its a lovely morning here... slow... quiet ... its been wet but the sun is out. I'm relishing it as this time last week was far from slow and laid back! A little reading to wake  up to the day slowly followed by a quick  check of emails led me to the latest dispatch from  so I went for a curious wander and found inspiration in the far from mainstream but delightfully eccentric and whimsical world of one artist which perfectly refreshed my notion of the many ways there are to be an artist and to exist in this world as a painter!

61UNtFqkKmL._SL500_AA300_Just as I am given to exploring the biodiversity of our planet's seed heritage I'm also driven to appreciate this human impulse towards expression in diverse ways and means. Homogenisation is not something we do to our diary products alone ... endless pressures to conform exist in in all parts of our lives...and whilst that in part is life-preserving and useful... in other respects It is quite the opposite. In the world of art rules can be as prevalent and cloning as common as the supermarket shelves laden with products that are replicas of something original and authentic but that have travelled a long way from the source to become palatable (?) for consumers - or rather - make money for companies!
I think it can be just as confounding to find what is authentic in art  - for one's own practice or as a viewer - as it has become  to find a tomato with flavour and grown from good seed that can be saved and generated again. I'm all for the biodiversity of our extraordinary plant heritage but I would also argue that cultivating a broader appreciation of the diverse ways one can manifest one's vision as a painter is tremendously important too! Being able to step back from painting after an intense time and go see others work in galleries as I did yesterday was such a delight. It served to refresh and remind me of the diverse ways we can make art and view art...!
And so to my artist for today ... someone who has clearly made it his lifelong passion to manifest his own personal vision ... trust the selby to honour this artist with a fabulous photo-shoot that peers into the artist's  world. The selby is all about finding creatives from various realms of the visual who present a broad ranging idea of authentic and lively creative diversity.

From the world of Hunt Slonem - images by the selby. Click on the artist's name for a much more thorough view of this rich and exotic world!


Pleasure Palaces: The Art & Homes of Hunt Slonem

The title of this post comes from the book "Pleasure Palaces: The Art and Homes of Hunt Slonem". In the past particularly I have often taken time for enlivening the interior world in a way that is an extension of my artwork... and am very drawn to seeing into the worlds of others. I have personal preferences of course but must say if the art work and interior / home / garden reflect the character of the person living there in an intoxicating and complete way I will often be quite deeply inspired even if it would not be a space I could imagine living in. In the same way it can be spell-binding to enter a pocket of rainforest, explore rock pools, or a coral reef by immersion in this wondrous space some people and cultures are able to bring that sense of wonder into a space they create - even with the most humble of means - and effectively generate an kind of energy field that is quite special.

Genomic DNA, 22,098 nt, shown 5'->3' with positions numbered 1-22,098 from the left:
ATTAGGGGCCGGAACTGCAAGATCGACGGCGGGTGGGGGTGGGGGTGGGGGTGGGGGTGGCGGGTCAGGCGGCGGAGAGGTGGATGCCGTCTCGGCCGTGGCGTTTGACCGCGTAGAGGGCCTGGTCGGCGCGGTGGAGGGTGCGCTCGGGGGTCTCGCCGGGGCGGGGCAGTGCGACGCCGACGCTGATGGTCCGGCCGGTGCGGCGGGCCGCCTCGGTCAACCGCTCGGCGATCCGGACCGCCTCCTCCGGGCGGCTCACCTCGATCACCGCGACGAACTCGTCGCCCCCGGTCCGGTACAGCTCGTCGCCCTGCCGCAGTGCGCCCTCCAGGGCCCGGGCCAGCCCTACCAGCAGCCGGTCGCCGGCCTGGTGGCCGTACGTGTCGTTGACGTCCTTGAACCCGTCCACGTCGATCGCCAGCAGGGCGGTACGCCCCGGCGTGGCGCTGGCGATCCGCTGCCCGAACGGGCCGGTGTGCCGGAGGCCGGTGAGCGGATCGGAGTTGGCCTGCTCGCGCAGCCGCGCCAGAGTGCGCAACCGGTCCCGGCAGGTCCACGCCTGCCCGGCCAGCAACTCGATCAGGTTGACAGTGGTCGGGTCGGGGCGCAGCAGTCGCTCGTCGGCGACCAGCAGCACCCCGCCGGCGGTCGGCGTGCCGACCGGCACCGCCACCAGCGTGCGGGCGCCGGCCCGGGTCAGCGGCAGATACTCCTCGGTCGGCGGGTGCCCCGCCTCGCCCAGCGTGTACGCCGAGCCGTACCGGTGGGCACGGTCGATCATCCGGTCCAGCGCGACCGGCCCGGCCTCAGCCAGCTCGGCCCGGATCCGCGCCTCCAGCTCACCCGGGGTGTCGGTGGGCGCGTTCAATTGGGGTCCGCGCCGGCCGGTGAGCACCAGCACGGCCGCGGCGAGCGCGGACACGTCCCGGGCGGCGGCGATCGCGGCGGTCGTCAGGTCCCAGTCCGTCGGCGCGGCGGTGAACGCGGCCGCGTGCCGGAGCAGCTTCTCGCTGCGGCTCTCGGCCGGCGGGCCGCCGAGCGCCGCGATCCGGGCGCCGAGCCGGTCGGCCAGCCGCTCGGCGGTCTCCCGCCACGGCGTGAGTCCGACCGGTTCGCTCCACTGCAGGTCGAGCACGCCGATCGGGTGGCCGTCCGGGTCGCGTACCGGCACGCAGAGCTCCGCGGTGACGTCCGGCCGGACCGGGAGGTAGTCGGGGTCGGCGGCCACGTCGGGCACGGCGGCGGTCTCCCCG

Yhat is something I am always on the look out for and would happily dedicate a blog too. Here are  a few posts I have saved under interiors.

Enjoy your weekend...I'm off out soon to explore this lovely autumn day!

PS  huge thankyou to all the lovely well-wishers and commenters in recent weeks  re the show on this month. Its wonderful to participate in this encouraging and inspiring  blogosphere and I wish everyone of you much joy and fulfillment through your own projects and undertakings! S xo

Sunday, April 18, 2010

exhibition opening weekend of April 17 and 18

Images posted here below are from the just opened Homage to the Seed Exhibition at Embiggen Books and Gallery at Noosaville, 2 hours north of Brisbane. Friday I drove through heavy rain on the road up the coast - squalls of rain continued till today ... but did not dampen spirits. My charming hosts at the Gallery soon had order made of various artworks, lists of titles, prices and such and I put my mind to visiting local places to drop off flyers and seeing what was happening about town.

A beeline was made next morning to the Eumundi Market - a delightful excursion. I made a point of visiting stalls where local people were selling organic produce, some even selling seeds they'd collected from their harvest. I collected names, stories and contact details and decided I must return. For the gallery opening I bought lemon myrtle-infused olive oil to go with artisan bread from Brewbakers (fav Brisbane bakery) my home made dukkah (seed-food!), a bunch of fresh lemon myrtle, thai coriander which smelt fabulous, small orange persimmon, rosella branches with fruit still on, beetroot flavoured cornchips, wasabi crisps, tiny dried figs, pumpkin seeds plus my own labneh - yoghurt cheese - rolled in dukkah). Dont ask me why I did not photograph this colourful spread with flora and pods arranged on a handprinted cloth !